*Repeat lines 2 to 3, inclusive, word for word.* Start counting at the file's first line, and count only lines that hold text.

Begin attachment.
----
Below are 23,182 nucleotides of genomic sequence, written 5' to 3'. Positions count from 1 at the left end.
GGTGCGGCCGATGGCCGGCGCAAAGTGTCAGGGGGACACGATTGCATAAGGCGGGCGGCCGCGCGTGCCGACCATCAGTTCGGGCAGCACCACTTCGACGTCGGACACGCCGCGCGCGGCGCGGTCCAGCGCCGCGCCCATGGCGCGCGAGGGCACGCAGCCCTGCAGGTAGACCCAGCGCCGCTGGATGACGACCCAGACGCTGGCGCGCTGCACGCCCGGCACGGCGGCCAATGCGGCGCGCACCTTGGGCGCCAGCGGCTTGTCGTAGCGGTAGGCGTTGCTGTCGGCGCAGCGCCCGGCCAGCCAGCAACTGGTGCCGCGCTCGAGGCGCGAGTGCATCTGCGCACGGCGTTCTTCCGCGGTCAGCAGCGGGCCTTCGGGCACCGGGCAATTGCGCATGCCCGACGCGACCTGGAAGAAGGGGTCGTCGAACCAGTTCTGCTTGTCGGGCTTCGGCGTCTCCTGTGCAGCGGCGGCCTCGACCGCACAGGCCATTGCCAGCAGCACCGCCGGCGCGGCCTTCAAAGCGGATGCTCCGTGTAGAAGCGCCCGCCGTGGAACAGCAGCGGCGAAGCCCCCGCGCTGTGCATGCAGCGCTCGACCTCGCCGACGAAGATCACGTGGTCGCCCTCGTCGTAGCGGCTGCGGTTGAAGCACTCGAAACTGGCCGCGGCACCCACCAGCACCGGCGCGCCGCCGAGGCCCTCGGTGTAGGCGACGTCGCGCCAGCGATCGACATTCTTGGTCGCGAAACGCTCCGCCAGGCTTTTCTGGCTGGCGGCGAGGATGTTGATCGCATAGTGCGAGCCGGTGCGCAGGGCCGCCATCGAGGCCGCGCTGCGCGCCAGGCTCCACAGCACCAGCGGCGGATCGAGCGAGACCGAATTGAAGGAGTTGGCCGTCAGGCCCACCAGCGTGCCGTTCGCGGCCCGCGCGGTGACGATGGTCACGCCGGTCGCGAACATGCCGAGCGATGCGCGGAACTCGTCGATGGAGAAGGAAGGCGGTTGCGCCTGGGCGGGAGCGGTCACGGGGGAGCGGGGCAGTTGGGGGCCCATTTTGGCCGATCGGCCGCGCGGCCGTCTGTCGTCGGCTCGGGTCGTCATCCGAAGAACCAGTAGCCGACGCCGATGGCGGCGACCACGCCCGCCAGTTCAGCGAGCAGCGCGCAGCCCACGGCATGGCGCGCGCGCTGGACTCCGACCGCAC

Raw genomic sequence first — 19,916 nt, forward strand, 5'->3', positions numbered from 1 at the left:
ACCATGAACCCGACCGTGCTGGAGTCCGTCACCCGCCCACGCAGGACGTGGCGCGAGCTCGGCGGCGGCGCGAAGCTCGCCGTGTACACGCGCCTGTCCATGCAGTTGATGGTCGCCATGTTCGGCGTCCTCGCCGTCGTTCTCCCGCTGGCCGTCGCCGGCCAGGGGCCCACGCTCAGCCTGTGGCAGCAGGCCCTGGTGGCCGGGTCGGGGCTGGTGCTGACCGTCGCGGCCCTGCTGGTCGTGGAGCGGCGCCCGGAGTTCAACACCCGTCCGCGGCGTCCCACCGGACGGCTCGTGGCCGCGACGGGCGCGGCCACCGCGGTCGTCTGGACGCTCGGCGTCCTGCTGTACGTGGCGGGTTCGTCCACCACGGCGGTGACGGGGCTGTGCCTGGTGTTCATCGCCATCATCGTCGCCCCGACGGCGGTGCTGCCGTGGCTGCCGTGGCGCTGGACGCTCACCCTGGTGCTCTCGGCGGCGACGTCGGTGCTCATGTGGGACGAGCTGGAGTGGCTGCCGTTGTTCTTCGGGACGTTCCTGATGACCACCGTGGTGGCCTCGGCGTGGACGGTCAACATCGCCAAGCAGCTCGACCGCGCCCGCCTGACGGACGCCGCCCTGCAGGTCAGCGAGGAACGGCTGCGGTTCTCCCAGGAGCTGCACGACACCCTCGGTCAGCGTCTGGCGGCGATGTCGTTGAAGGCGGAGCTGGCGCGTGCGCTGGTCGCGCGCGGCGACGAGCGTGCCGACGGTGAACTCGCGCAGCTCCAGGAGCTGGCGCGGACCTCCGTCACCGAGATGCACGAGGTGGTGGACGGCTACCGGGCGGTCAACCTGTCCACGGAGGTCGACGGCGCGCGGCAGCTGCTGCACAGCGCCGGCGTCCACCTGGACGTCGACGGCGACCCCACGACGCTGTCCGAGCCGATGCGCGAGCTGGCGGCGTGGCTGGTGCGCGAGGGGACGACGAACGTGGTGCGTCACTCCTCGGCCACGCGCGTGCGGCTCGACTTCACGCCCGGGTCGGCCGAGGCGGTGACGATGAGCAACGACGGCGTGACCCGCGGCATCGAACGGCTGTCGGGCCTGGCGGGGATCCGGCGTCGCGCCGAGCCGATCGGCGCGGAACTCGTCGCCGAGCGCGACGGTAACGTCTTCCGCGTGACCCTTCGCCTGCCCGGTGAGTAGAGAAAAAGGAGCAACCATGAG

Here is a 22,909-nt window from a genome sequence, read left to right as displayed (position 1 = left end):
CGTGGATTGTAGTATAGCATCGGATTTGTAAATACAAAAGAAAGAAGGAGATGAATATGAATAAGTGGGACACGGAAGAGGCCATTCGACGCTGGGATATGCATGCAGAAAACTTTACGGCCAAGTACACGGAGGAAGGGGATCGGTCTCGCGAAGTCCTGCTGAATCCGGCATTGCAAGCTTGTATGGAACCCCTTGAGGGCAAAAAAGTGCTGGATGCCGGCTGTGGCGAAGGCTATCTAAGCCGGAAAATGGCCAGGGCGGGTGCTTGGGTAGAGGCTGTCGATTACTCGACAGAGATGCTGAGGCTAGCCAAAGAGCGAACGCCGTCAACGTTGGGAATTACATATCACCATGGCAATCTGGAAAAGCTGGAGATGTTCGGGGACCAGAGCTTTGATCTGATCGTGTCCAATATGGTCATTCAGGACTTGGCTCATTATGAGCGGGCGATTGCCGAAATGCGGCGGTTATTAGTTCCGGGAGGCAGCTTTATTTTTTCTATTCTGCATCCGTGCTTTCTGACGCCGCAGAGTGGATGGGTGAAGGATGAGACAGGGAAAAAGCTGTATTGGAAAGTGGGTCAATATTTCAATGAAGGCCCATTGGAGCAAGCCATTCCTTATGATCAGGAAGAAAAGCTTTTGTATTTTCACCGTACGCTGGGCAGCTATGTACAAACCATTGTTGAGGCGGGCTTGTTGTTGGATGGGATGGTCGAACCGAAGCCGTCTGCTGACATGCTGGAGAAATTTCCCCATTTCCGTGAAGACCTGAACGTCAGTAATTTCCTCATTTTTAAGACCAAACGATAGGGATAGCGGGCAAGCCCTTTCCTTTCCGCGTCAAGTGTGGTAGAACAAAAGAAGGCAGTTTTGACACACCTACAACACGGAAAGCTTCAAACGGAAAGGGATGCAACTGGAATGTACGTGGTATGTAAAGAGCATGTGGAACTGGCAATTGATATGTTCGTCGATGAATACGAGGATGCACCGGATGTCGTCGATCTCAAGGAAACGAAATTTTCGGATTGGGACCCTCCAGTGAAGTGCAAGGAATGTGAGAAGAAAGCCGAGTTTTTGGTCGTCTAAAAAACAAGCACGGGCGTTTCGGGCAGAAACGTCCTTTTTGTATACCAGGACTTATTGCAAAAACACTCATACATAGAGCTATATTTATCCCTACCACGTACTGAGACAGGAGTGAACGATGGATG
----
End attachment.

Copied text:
GGTGCGGCCGATGGCCGGCGCAAAGTGTCAGGGGGACACGATTGCATAAGGCGGGCGGCCGCGCGTGCCGACCATCAGTTCGGGCAGCACCACTTCGACGTCGGACACGCCGCGCGCGGCGCGGTCCAGCGCCGCGCCCATGGCGCGCGAGGGCACGCAGCCCTGCAGGTAGACCCAGCGCCGCTGGATGACGACCCAGACGCTGGCGCGCTGCACGCCCGGCACGGCGGCCAATGCGGCGCGCACCTTGGGCGCCAGCGGCTTGTCGTAGCGGTAGGCGTTGCTGTCGGCGCAGCGCCCGGCCAGCCAGCAACTGGTGCCGCGCTCGAGGCGCGAGTGCATCTGCGCACGGCGTTCTTCCGCGGTCAGCAGCGGGCCTTCGGGCACCGGGCAATTGCGCATGCCCGACGCGACCTGGAAGAAGGGGTCGTCGAACCAGTTCTGCTTGTCGGGCTTCGGCGTCTCCTGTGCAGCGGCGGCCTCGACCGCACAGGCCATTGCCAGCAGCACCGCCGGCGCGGCCTTCAAAGCGGATGCTCCGTGTAGAAGCGCCCGCCGTGGAACAGCAGCGGCGAAGCCCCCGCGCTGTGCATGCAGCGCTCGACCTCGCCGACGAAGATCACGTGGTCGCCCTCGTCGTAGCGGCTGCGGTTGAAGCACTCGAAACTGGCCGCGGCACCCACCAGCACCGGCGCGCCGCCGAGGCCCTCGGTGTAGGCGACGTCGCGCCAGCGATCGACATTCTTGGTCGCGAAACGCTCCGCCAGGCTTTTCTGGCTGGCGGCGAGGATGTTGATCGCATAGTGCGAGCCGGTGCGCAGGGCCGCCATCGAGGCCGCGCTGCGCGCCAGGCTCCACAGCACCAGCGGCGGATCGAGCGAGACCGAATTGAAGGAGTTGGCCGTCAGGCCCACCAGCGTGCCGTTCGCGGCCCGCGCGGTGACGATGGTCACGCCGGTCGCGAACATGCCGAGCGATGCGCGGAACTCGTCGATGGAGAAGGAAGGCGGTTGCGCCTGGGCGGGAGCGGTCACGGGGGAGCGGGGCAGTTGGGGGCCCATTTTGGCCGATCGGCCGCGCGGCCGTCTGTCGTCGGCTCGGGTCGTCATCCGAAGAACCAGTAGCCGACGCCGATGGCGGCGACCACGCCCGCCAGTTCAGCGAGCAGCGCGCAGCCCACGGCATGGCGCGCGCGCTGGACTCCGACCGCAC

Raw genomic sequence first — 19,916 nt, forward strand, 5'->3', positions numbered from 1 at the left: